And Disney's film division is now reporting a second-quarter operating loss, taken a charge against earnings of up to $120 million. Paul Dergarabedian is the president of the Hollywood.com's box office division. Paul, joins me now from Los Angeles.

Is this is a real loss? Or is this once again Hollywood funny financing where nobody really loses except maybe the shareholders?

PAUL DERGARABEDIAN, PRESIDENT, HOLLYWOOD.COM BOX OFFICE DIVISION: Well, that's a really good question. I think a lot of this is hype. I mean, surrounding this movie, before it opened, all anyone talked about was the $250 million budget. And that's not really what you want to focus on when a movie is about to open.

And the film only opened with $30.6 million in North America, and around $79 million worldwide when it opened. So it wasn't a big number for a film that cost this much. But Disney is a big enough company that they can absorb a loss like this.

But I think it just hurts the credibility of the financiers and people who put that kind of money into this big of a movie that wasn't even going to be released in the summer, which is the time when you would release a big budget blockbuster.

It just didn't work.

QUEST: OK. Now but to anybody else, I mean, from those times when I have looked at film financing stories, there are always some people that manage to make money out of the film. Those who take the money off the top, those who skim it in the middle. And it's usually the investor at the bottom who sort of loses out.

Disney is going to lose out heavily on this.

DERGARABEDIAN: Yes, it's -- you know, if you think about it, 250 million, that was just the production cost, Richard. That wasn't even including the marketing and advertising, which probably was another $100- 125 million.

So for a film like that, you really have to make a lot of money at the box office because, remember, half of that money goes to the theaters, and half goes back to Disney. That doesn't leave a lot on the table.

Now, of course, VOD and future broadcast rights and that kind of thing could bring in additional dollars. But a strong initial box office is needed to make those ancillary markets strong.

And this isn't a movie that's going to play that well in secondary markets.

QUEST: So, Paul, finally, what is the moral of the tale? I mean, we're going to show in a second or two other great movie flops that were very expensive. But what, for you, is the moral of this tale? Is it hubris?

DERGARABEDIAN: Well, a little bit of it is. I think the real moral of this story is, don't spend that kind of money on a movie unless you really believe you're going to make a billion dollars worldwide.

You don't want to spend $250 million on a film. And if you are, you had better split that risk with another company so you don't take such a big write-down when it doesn't work.

QUEST: Paul, thank you for putting that into perspective. You will most certainly.

DERGARABEDIAN: Thank you, Richard.

QUEST: . have seen some of these other flops, maybe not all of them, that we're now going to show. Because Disney's "John Carter" isn't alone in the Hollywood hall of shame. Here is a reminder of those films that investors have been trying to forget.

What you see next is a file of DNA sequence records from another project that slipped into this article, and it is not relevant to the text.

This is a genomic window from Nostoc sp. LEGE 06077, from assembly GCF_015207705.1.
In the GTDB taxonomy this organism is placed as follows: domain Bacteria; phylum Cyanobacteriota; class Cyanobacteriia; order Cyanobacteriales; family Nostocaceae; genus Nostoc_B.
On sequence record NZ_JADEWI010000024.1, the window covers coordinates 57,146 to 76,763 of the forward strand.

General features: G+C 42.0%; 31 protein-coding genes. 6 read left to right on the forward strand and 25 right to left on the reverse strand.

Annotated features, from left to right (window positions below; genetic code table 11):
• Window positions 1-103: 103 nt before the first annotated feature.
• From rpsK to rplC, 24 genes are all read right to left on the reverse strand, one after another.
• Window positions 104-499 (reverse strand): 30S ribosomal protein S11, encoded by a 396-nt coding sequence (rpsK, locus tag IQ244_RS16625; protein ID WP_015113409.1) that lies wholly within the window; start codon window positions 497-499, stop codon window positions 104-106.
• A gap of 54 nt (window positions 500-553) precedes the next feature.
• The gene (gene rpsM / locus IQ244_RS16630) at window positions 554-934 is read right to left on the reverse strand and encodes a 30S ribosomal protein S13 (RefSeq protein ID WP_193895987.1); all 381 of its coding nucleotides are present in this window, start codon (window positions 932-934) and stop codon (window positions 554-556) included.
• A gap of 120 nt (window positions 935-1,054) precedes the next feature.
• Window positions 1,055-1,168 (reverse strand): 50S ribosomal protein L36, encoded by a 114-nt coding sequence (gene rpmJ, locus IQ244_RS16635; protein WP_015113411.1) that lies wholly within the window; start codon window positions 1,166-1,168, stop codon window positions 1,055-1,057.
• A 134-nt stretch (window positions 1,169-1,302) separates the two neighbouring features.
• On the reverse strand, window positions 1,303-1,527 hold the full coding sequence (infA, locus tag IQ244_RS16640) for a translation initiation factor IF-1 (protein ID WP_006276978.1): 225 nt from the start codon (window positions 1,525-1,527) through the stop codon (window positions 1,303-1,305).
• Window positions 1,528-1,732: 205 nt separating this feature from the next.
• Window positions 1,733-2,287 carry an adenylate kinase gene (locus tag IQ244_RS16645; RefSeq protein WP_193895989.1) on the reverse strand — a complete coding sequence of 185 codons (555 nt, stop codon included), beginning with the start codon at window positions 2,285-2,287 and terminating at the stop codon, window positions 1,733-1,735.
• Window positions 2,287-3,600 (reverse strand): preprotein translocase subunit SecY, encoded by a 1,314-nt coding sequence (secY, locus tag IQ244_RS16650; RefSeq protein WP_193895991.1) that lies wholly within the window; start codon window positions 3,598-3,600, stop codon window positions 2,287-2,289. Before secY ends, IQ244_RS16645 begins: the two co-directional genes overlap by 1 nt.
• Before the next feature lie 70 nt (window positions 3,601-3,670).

(BEGIN VIDEOTAPE)

DENNIS HOPPER, ACTOR: But it is our destiny!

QUEST (voice-over): It was nicknamed "Mad Max at Sea," and looked like one giant wardrobe malfunction. It was the epic price tag, not Kevin Costner, that was the real star of 1995's "Waterworld."

UNIDENTIFIED MALE: Pure dirt. So what's the word?

QUEST: Shooting the bulk of the movie at sea was ambitious. It sent the budget soaring to $175 million. Only eventually did the studio make the money back.

KEVIN COSTNER, ACTOR: Because I've sailed farther than most have dreamed, and I've never seen it.

QUEST: Star power wasn't enough to make "Hudson Hawk" a hit in '91, starring Bruce Willis, this was a movie that really did.

UNIDENTIFIED FEMALE: Are you going to die?

QUEST: . "die hard." It was almost universally panned, and lost TriStar Pictures $45 million.

FORREST WHITAKER, ACTOR: Our satellites recorded those images.

UNIDENTIFIED MALE: What is this species?

JOHN TRAVOLTA, ACTOR: Well, according to the (INAUDIBLE) historians, the species is called "dog."

QUEST: Shot in the year 2000, set in the year 3000, the sci-fi flick "Battlefield Earth" is already long forgotten. This turkey was based on a novel by the Scientology founder L. Ron Hubbard.

It cost $44 million to produce. It made back just half of that. Even the film's script-writer hated it. He said seeing it just once at the premiere was seeing it one time too many.

ELIZABETH TAYLOR, ACTOR: You come here then running over with wine and self-pity to conquer Caesar.

QUEST: Then finally, the ultimate Hollywood horror story, "Cleopatra." Still the most expensive film ever made, adjusted for inflation.

RICHARD BURTON, ACTOR: I want to be free of you, from wanting you, from being afraid.

QUEST: In 1963, it meant to cost $2 million. Delays set the budget soaring to $44 million. Today that's worth $327 million. Suddenly "John Carter" looks cheap.

(END VIDEOTAPE)

QUEST: So that puts it all into perspective.

Apple's iPad 3 is hot right, and I don't mean hot in the shops. It might be too physically hot. In a moment we speak to a U.S. consumer watchdog about reports the gadget is overheating.